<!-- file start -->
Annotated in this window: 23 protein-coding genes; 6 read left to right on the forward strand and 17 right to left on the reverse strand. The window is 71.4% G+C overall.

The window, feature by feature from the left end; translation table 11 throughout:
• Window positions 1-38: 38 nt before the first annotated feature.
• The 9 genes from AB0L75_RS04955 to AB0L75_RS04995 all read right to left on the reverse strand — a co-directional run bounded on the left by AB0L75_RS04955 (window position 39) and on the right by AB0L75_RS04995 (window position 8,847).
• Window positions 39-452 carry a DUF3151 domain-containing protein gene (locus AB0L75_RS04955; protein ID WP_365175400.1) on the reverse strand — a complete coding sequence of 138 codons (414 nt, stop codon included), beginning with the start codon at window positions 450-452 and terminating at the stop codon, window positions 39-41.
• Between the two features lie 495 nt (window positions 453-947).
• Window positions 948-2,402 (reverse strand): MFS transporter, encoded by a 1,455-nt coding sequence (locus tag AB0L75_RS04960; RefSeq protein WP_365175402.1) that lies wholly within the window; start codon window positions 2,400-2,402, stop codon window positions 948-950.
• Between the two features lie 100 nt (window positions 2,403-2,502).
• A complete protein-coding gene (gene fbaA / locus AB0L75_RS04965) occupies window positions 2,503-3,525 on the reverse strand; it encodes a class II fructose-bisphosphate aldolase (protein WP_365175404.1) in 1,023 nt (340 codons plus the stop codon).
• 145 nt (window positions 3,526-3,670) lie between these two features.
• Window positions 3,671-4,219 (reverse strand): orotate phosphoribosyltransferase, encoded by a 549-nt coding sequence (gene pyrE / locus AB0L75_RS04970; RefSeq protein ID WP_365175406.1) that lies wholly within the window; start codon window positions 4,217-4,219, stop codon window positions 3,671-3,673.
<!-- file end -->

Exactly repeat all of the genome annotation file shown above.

Annotated in this window: 23 protein-coding genes; 6 read left to right on the forward strand and 17 right to left on the reverse strand. The window is 71.4% G+C overall.

The window, feature by feature from the left end; translation table 11 throughout:
• Window positions 1-38: 38 nt before the first annotated feature.
• The 9 genes from AB0L75_RS04955 to AB0L75_RS04995 all read right to left on the reverse strand — a co-directional run bounded on the left by AB0L75_RS04955 (window position 39) and on the right by AB0L75_RS04995 (window position 8,847).
• Window positions 39-452 carry a DUF3151 domain-containing protein gene (locus AB0L75_RS04955; protein ID WP_365175400.1) on the reverse strand — a complete coding sequence of 138 codons (414 nt, stop codon included), beginning with the start codon at window positions 450-452 and terminating at the stop codon, window positions 39-41.
• Between the two features lie 495 nt (window positions 453-947).
• Window positions 948-2,402 (reverse strand): MFS transporter, encoded by a 1,455-nt coding sequence (locus tag AB0L75_RS04960; RefSeq protein WP_365175402.1) that lies wholly within the window; start codon window positions 2,400-2,402, stop codon window positions 948-950.
• Between the two features lie 100 nt (window positions 2,403-2,502).
• A complete protein-coding gene (gene fbaA / locus AB0L75_RS04965) occupies window positions 2,503-3,525 on the reverse strand; it encodes a class II fructose-bisphosphate aldolase (protein WP_365175404.1) in 1,023 nt (340 codons plus the stop codon).
• 145 nt (window positions 3,526-3,670) lie between these two features.
• Window positions 3,671-4,219 (reverse strand): orotate phosphoribosyltransferase, encoded by a 549-nt coding sequence (gene pyrE / locus AB0L75_RS04970; RefSeq protein ID WP_365175406.1) that lies wholly within the window; start codon window positions 4,217-4,219, stop codon window positions 3,671-3,673.